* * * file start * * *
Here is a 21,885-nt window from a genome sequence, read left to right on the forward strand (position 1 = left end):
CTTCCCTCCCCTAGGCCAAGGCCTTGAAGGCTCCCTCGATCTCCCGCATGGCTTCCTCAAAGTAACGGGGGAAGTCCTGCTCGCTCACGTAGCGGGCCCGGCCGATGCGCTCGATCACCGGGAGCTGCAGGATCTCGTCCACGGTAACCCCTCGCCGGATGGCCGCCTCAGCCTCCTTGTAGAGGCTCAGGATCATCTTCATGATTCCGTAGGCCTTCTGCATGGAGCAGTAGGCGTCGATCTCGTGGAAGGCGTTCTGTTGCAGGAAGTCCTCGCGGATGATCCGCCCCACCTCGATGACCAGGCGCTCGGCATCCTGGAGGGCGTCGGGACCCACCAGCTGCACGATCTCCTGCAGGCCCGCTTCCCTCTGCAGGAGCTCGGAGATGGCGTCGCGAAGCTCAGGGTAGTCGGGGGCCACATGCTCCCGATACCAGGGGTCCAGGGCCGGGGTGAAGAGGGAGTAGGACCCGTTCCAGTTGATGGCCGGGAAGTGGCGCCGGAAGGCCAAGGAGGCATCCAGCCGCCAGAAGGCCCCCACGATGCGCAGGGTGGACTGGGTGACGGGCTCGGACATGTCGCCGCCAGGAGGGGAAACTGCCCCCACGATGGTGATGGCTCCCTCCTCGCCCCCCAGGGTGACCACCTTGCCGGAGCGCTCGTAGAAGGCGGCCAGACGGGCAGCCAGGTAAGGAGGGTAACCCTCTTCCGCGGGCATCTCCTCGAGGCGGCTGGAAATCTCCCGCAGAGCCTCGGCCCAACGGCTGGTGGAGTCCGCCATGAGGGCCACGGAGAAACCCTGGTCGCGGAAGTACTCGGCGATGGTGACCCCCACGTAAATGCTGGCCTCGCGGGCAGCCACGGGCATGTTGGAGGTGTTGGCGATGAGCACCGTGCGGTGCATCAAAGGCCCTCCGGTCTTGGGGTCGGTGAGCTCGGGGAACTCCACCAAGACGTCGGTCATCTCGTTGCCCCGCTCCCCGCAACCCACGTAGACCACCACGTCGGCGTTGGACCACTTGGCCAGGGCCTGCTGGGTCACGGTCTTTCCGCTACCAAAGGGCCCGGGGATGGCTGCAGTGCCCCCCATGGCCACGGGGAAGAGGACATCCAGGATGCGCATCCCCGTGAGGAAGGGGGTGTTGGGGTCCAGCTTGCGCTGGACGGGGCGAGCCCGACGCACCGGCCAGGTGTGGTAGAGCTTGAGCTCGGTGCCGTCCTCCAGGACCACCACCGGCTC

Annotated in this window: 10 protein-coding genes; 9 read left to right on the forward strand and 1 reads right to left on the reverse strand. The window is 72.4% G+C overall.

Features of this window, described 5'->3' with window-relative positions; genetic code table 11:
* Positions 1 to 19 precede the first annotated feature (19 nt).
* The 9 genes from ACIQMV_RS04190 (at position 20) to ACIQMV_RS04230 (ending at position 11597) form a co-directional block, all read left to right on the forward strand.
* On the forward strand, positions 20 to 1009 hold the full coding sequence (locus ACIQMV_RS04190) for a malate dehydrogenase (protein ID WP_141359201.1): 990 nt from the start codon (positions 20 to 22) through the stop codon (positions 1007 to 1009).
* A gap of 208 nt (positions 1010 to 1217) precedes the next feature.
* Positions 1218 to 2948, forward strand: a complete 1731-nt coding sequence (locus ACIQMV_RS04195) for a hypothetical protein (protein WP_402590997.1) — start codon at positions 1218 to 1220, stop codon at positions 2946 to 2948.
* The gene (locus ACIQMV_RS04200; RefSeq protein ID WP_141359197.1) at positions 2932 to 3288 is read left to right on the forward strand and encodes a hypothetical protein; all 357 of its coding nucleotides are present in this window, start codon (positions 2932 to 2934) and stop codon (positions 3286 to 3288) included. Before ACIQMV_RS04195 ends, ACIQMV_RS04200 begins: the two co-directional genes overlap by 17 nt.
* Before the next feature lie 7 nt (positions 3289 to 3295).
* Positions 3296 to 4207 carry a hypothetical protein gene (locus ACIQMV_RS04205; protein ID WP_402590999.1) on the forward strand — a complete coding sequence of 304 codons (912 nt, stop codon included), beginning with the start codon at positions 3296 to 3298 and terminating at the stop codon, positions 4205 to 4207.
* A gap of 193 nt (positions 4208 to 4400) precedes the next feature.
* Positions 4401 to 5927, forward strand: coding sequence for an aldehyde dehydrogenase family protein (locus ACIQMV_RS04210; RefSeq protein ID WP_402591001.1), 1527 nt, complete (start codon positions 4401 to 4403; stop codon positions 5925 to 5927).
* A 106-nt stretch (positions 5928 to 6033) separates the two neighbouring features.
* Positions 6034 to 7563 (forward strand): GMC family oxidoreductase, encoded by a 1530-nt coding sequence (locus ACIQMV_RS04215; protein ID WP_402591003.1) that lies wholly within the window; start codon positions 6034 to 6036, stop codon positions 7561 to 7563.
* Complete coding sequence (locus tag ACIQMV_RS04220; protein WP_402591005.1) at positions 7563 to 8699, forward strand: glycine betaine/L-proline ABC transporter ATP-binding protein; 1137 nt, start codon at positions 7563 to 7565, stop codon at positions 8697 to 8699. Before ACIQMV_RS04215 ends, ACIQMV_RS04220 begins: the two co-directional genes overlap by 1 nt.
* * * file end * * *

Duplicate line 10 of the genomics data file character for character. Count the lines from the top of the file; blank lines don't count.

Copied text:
* The gene (locus ACIQMV_RS04200; RefSeq protein ID WP_141359197.1) at positions 2932 to 3288 is read left to right on the forward strand and encodes a hypothetical protein; all 357 of its coding nucleotides are present in this window, start codon (positions 2932 to 2934) and stop codon (positions 3286 to 3288) included. Before ACIQMV_RS04195 ends, ACIQMV_RS04200 begins: the two co-directional genes overlap by 17 nt.